No. 23 Article 3/October 6, 2006

Reports of Larger-than-Expected Numbers of European Corn Borer Larvae in Some Areas of Illinois

University of Illinois entomologists, Extension personnel, and a few others are in the process of collecting data from 50 counties during our annual survey of second- or third-generation European corn borers in Illinois. Ten randomly selected fields from each county are sampled relatively quickly (25 plants examined, two of the 25 plants dissected) to determine average densities (borers per plant or per 100 plants) and percentage infestations for individual fields, counties, crop reporting districts, and the state. We ourselves have questioned the continuing usefulness of this information, which has been gathered annually in Illinois (with a handful of exceptions) since the early 1940s. However, the results from this year's survey suggest that we could learn more than we expect.

The survey has been under way throughout the state for a few weeks, and we currently have results from about 30 counties, with the survey forms continuing to arrive in our offices almost daily. Although we have not examined the data in detail, we know from a quick review and from comments from surveyors that the numbers of larvae being found in some counties are larger than they have been for a few years. As an example, Mike Gray and I surveyed for European corn borers in Morgan County on September 18. Of the 10 fields we surveyed, five (assumed to be Bt corn) had virtually no infestation, and five were virtually 100% infested, with as many as 450 borers in 100 plants. In addition to the fields we surveyed, we observed from the road many infested fields with lots of broken stalks. Other surveys, especially in western counties, are reporting similar findings. We also have received several reports from ag professionals who have observed significant injury caused by European corn borers in their field plots or sales areas.

We always receive suggestions that we should survey only non-Bt cornfields for overwintering European corn borer larvae. Such an approach would be fine if the information we wanted to generate was the average number of corn borers and average percentage infestations of non-Bt corn only. However, we are interested in the overall "load" of European corn borers in Illinois. In other words, we want to know the average number of corn borers and the average percentage of infestations representing all cornfields in Illinois, treating Bt corn as one more mortality factor that reduces the overwintering population.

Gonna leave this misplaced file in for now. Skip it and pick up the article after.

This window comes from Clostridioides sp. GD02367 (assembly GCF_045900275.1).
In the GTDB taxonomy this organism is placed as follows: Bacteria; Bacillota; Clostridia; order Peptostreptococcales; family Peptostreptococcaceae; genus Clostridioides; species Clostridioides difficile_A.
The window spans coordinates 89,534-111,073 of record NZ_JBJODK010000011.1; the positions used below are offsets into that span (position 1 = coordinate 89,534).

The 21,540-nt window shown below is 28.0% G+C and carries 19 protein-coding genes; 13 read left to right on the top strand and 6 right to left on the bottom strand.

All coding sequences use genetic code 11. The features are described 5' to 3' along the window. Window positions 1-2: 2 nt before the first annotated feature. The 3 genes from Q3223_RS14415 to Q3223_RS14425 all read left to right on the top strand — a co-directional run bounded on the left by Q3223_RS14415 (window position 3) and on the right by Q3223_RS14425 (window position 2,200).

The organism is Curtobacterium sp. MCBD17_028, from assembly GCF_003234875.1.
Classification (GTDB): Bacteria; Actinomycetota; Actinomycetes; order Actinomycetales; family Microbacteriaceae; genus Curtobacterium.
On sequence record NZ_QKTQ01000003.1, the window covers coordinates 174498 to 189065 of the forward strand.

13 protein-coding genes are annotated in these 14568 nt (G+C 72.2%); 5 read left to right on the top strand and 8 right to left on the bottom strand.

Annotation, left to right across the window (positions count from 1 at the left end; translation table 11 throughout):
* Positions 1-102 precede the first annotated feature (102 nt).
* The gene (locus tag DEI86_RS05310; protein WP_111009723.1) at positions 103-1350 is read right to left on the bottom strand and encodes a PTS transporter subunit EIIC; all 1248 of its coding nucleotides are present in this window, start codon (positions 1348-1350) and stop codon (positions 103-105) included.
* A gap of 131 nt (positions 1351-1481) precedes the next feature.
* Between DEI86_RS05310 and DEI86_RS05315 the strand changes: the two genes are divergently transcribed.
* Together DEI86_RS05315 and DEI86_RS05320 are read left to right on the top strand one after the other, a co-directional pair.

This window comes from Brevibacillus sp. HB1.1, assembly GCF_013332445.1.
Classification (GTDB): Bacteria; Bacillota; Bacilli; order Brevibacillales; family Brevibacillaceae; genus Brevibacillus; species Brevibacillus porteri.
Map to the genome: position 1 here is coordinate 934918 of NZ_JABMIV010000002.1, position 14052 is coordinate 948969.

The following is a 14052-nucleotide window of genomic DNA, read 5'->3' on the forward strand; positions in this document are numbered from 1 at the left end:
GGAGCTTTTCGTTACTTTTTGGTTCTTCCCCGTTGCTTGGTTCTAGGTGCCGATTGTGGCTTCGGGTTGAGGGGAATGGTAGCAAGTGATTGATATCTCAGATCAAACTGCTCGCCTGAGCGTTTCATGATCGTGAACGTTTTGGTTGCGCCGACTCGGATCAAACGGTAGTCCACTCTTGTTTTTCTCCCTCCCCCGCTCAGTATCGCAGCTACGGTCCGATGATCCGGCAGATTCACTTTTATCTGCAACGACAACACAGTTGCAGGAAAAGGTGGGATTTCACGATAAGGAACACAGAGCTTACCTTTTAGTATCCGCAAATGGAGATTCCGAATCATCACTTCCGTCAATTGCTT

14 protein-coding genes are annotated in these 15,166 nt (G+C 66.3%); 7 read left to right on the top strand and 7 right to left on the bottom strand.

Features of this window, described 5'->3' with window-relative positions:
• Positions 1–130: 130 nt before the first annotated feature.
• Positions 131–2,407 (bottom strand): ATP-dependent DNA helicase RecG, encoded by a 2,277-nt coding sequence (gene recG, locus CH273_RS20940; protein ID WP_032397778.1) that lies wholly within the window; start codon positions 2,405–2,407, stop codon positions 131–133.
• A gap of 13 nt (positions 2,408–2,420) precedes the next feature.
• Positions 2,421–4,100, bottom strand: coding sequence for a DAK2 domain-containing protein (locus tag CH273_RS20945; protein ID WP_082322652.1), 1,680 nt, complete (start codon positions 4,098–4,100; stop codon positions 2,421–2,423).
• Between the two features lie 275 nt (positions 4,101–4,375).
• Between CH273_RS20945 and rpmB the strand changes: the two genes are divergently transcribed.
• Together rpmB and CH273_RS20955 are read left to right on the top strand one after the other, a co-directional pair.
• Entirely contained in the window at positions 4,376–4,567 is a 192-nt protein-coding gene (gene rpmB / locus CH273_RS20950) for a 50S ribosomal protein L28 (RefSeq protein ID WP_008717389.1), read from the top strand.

At this time, we have no definitive explanation for the increased numbers of European corn borer larvae in some counties this fall. Are corn producers growing fewer acres of Bt corn for control of borers? Maybe yes in some areas, but local and regional statistics are not readily available. Regardless, it's obvious that environmental and crop conditions were conducive for survival of European corn borers in some areas, and barring anything considerably out of the ordinary, there is some potential for large numbers of first-generation European corn borers in 2007.

We will make all of the information from the 2006 fall survey of European corn borers available at some near-future date. Undoubtedly, European corn borers will be discussed more frequently this winter than they have been in recent years. Other caterpillar pests--corn earworm, fall armyworm, western bean cutworm--will also receive a fair share of discussion, making preparations for 2007 more interesting. Stay tuned for more.--Kevin Steffey and Mike Gray

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